The Benefits Of Massage Therapy and Physical and Psychological
Therapeutic massage is useful for many of the conditions listed below and more, massage and bodywork treatments can:
- Relieve low-back pain and improve range of motion.
- Increase joint flexibility.
- Lessen depression and anxiety.
- Ease medication dependence.
- Stimulate lymphatic flow and enhance the body’s natural defense & immune system.
- Exercise and stretch weak, tight, or atrophied muscles.
- Prepare and help athletes of any level, recover from strenuous workouts.
- Improve the condition of the skin — the body’s largest organ.
- Reduce scar tissue and stretch marks, promote tissue regeneration.
- Increase flow of oxygen and nutrients into tissues and vital organs, improving circulation.
- Reduce adhesion and swelling after surgery.
- Reduce spasms and cramping.
- Relax and soften injured, tired, and overused muscles.
- Release endorphins—amino acids that work as the body’s natural painkiller.
- Relieve migraine pain.
Profound Physical Effects
In response to massage, specific physiological and chemical changes cascade throughout the body, with profound effects. Research shows that with massage:
- Arthritis sufferers note fewer aches and less stiffness and pain.
- Asthmatic children show better pulmonary function and increased peak air flow.
- Burn injury patients report reduced pain, itching, and anxiety.
- High blood pressure patients demonstrate lower diastolic blood pressure, anxiety, and stress hormones.
- Premenstrual syndrome sufferers have decreased water retention and cramping.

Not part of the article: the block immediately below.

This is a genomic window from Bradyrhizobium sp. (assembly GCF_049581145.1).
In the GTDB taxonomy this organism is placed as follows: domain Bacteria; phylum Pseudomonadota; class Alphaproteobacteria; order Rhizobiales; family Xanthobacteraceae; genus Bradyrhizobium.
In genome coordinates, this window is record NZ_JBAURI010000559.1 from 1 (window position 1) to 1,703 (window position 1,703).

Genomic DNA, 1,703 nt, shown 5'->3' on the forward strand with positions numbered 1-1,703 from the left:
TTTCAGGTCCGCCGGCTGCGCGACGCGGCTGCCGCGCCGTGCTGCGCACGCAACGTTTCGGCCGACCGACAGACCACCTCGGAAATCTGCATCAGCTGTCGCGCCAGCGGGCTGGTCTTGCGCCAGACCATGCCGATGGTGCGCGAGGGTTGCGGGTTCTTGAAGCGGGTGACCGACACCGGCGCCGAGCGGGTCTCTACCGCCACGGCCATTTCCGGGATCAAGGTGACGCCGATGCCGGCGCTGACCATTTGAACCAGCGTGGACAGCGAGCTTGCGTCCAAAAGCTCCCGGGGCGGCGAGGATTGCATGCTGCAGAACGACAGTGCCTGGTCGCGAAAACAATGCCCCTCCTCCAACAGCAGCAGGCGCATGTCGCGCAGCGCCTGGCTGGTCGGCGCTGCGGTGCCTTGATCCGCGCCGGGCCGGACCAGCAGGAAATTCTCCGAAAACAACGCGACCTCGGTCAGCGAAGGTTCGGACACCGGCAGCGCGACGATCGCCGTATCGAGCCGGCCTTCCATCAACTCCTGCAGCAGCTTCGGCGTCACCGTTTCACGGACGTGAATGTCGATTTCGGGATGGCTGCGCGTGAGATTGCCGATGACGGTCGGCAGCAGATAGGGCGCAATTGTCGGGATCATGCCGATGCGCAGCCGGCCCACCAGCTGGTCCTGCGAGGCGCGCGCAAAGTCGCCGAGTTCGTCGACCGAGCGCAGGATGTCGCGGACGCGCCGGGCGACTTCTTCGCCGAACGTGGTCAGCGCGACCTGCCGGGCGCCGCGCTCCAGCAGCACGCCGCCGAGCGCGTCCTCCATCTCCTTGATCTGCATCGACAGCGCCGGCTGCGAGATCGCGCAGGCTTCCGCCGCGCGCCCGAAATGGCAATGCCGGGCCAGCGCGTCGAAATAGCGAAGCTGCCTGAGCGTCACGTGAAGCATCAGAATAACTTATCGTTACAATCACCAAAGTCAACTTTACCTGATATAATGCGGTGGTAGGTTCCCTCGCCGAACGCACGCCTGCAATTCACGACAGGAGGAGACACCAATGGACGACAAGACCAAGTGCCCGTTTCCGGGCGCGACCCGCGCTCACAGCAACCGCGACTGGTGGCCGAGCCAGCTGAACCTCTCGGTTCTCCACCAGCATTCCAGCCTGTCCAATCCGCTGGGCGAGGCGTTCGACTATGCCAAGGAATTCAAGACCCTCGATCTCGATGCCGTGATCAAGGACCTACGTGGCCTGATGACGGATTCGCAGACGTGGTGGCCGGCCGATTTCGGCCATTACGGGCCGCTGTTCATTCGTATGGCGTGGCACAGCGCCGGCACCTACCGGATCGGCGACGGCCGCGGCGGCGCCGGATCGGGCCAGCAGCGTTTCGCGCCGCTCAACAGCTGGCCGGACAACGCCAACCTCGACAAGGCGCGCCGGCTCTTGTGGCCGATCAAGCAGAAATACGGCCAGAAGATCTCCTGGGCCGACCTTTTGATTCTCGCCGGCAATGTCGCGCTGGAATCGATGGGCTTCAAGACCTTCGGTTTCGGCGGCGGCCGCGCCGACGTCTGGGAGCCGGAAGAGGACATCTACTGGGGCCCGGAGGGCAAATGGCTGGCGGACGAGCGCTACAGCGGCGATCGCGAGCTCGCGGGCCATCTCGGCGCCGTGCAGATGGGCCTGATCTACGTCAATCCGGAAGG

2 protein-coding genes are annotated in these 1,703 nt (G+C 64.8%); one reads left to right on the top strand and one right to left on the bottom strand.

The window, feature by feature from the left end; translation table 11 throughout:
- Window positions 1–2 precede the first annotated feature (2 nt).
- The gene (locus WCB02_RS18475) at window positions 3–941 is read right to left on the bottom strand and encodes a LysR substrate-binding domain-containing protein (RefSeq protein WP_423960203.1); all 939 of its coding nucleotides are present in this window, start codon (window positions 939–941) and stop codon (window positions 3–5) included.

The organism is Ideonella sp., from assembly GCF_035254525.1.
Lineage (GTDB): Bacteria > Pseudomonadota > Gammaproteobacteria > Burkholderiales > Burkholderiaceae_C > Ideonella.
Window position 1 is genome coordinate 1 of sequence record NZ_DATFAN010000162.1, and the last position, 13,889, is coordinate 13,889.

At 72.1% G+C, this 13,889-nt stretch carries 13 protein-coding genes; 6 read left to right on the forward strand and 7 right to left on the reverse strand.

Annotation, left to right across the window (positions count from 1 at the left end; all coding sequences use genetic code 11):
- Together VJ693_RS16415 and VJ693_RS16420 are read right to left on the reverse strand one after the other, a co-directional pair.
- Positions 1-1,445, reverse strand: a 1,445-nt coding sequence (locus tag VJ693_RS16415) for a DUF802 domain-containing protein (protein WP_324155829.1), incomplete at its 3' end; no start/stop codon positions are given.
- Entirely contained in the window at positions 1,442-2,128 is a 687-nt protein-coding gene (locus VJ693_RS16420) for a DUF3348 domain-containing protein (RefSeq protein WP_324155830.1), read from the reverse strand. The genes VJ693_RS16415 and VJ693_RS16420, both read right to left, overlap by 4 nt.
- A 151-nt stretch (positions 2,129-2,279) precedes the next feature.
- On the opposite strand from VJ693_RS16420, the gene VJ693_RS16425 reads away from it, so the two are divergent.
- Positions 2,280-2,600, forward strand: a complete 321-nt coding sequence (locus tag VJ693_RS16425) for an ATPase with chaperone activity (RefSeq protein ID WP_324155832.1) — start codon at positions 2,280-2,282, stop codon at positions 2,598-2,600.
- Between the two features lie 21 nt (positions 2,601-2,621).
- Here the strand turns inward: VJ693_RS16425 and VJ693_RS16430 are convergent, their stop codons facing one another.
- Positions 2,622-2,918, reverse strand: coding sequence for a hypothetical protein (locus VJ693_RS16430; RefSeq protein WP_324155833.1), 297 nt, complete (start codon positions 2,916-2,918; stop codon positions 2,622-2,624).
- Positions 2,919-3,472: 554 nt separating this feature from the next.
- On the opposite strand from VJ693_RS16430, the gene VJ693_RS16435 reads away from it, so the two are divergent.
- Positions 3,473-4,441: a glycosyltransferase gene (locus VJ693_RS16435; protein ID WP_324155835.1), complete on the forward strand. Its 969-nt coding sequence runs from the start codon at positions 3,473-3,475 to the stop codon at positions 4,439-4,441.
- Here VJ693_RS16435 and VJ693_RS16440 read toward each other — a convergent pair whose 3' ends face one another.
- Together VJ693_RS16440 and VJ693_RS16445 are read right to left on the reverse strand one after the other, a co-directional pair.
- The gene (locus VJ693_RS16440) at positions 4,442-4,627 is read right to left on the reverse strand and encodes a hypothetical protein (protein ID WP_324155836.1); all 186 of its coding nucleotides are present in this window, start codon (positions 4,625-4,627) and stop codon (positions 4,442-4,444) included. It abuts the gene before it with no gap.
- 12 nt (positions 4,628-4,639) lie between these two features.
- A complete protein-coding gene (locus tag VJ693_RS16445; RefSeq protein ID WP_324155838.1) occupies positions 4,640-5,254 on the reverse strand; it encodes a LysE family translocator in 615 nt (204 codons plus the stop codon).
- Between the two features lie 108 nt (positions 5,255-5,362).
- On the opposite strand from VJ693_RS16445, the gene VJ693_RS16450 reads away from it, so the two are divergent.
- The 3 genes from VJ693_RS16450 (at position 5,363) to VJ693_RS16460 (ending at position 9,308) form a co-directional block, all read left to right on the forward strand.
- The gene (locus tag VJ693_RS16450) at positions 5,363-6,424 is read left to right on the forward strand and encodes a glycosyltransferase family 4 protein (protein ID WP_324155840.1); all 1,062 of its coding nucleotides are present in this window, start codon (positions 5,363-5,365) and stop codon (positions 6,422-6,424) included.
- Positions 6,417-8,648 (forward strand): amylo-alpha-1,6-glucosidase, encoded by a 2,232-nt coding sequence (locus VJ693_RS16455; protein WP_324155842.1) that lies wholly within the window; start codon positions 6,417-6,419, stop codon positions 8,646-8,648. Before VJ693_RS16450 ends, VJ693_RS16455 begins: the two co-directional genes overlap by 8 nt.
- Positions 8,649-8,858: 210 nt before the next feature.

- Preterm infants have improved weight gain.
Research continues to show the enormous benefits of touch—which range from treating chronic diseases, neurological disorders, and injuries, to alleviating the tensions of modern lifestyles. Consequently, the medical community is actively embracing bodywork, and massage is becoming an integral part of hospice care and neonatal intensive care units. Many hospitals are also incorporating on-site massage practitioners and even spas to treat post surgery or pain patients as part of the recovery process.
Powerful Preventative and Recovery Resource
There’s no denying the power of bodywork. Massage therapy can be a powerful ally in your healthcare regimen regardless of what it’s called (pampering, rejuvenating, or therapeutic) or the reasons we seek it out (a luxurious treat, stress relief or pain management) .
Experts estimate approximately ninety percent of disease is stress related. And perhaps nothing ages us faster, internally and externally, than high stress. While eliminating anxiety and pressure altogether in this fast-paced world may be idealistic, massage can, without a doubt, help manage stress. This translates into:
- Decreased anxiety.
- Enhanced quality of sleep.
- More energy.
- Improved concentration.
- Increased circulation.
- Reduced fatigue.
Clients also report a sense of calm, more balanced perspective and clarity after receiving a massage. The emotional balance that bodywork provides can be just as vital and valuable as the more tangible physical benefits.
Increase the Benefits with Frequent Visits
Getting a massage can do you a world of good. And getting massage frequently can do even more. This is the beauty of bodywork. Taking part in this form of regularly scheduled self-care can play a huge part in how healthy you’ll be and how youthful you’ll remain with each passing year. Budgeting time and money for bodywork at consistent intervals is truly an investment in your health. And remember: just because massage feels like a pampering treat doesn’t mean it is any less therapeutic. Consider massage appointments a necessary piece of your health and wellness plan, and work with your practitioner to establish a treatment schedule that best meets your needs.